PCCS Books, 2013
Reviewer Dr Norman Claringbull
Colin Feltham’s contributions to the counselling world are well respected and so many might find his latest book significant. Writing in a very ‘readable’ style, Feltham offers us his critical account of counselling’s history, its theories, its practitioners, and above all, its flaws. However, the defects in the counselling profession have long been debated and this book seems to add little that is significantly new to that discourse. What it does do, and does well, is to bring many of the current arguments together. Therefore, although this text appears to be summative rather than formative, it might nevertheless prove to be a useful resource guide.
Chapter 1 is an overview of the historical roots and later development of the psychological therapies. Although offering us a fairly interesting ‘take’ on the topic, this section would have been strengthened had it offered a little more evidence-centred debate and been a little less polemical. For example, Feltham’s controversial claims that psychotherapy and psychoanalysis have mainly developed outside the world of psychology or that the talking therapies have developed in a ‘zone of combined entrepreneurial and folk-psychological interests’ (p8) might have been of more value heuristically had they been backed by more extensively sourced evidential support.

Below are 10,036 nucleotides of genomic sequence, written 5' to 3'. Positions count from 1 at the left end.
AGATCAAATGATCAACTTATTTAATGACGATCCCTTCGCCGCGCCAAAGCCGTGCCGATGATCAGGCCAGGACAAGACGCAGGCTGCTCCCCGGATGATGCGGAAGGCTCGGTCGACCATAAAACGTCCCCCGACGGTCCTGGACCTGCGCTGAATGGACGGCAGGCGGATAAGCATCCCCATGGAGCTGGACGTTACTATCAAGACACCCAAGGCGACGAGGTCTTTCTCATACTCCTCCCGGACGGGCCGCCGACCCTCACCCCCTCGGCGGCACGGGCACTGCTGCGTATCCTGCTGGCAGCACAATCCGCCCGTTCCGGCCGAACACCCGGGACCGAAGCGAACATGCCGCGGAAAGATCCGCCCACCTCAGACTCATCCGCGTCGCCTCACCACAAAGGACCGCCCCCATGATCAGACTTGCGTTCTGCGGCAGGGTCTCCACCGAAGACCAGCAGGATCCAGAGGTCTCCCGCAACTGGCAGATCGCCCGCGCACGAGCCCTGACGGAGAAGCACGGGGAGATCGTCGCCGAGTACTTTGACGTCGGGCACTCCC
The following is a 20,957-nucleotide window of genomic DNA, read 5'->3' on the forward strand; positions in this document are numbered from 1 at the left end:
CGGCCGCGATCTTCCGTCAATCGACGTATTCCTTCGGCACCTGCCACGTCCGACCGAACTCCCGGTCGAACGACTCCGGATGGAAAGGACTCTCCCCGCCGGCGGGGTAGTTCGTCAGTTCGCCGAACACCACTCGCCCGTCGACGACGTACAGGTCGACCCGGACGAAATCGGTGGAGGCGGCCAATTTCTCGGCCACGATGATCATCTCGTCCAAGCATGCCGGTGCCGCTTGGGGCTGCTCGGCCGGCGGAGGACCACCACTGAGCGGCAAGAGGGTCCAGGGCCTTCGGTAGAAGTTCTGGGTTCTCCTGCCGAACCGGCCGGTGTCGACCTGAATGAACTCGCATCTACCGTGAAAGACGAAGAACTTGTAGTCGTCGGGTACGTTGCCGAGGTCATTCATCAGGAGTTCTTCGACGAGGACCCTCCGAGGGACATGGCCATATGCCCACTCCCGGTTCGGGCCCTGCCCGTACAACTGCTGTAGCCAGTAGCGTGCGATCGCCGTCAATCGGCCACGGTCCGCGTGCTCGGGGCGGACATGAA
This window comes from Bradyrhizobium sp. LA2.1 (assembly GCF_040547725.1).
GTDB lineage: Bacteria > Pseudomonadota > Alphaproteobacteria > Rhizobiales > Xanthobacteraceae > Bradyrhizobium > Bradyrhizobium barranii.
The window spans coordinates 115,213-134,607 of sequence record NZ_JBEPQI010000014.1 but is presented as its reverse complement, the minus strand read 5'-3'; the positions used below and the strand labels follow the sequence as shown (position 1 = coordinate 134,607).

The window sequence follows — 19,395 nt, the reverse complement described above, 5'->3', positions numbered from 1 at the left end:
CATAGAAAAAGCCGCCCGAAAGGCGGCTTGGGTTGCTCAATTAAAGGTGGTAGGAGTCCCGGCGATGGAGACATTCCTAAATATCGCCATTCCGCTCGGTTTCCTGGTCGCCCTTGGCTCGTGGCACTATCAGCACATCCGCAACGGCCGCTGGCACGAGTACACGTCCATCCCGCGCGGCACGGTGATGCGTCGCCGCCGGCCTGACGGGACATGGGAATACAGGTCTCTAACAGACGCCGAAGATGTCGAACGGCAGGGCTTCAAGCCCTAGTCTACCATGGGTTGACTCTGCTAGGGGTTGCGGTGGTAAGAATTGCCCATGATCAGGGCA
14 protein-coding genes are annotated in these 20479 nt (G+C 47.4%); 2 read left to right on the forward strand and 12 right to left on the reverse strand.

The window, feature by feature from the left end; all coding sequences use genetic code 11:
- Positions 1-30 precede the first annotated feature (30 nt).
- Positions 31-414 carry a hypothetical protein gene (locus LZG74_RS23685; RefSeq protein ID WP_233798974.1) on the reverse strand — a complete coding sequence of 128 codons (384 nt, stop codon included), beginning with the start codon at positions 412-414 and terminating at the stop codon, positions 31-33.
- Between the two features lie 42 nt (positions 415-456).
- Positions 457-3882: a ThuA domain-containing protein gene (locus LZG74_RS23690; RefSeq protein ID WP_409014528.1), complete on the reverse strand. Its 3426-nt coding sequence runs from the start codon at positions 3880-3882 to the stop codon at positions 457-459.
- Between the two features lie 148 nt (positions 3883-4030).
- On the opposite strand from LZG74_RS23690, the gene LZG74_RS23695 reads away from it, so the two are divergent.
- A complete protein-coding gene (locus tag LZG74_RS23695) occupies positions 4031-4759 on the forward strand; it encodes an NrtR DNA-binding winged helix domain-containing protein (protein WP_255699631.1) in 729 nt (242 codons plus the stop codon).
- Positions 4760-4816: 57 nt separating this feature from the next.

In Chapter 2, Feltham evaluates the true ‘greatness’ of counselling’s key ideologues. Actually, he only confirms what we already know: that these ‘greats’, sometimes seriously flawed personally, all too often used and abused cherry-picked data to doggedly defend their self-proclaimed doctrines and to make challenging assertions. Feltham suggests an interesting list of questions that we might use to better re-assess those leading opinion formers and the quality of their work (p26). Of course, Feltham too is an important opinion former. Therefore, it would have been a fascinating addition to this chapter had Feltham reflectively reviewed some of his own theorisings against his suggested questionnaire.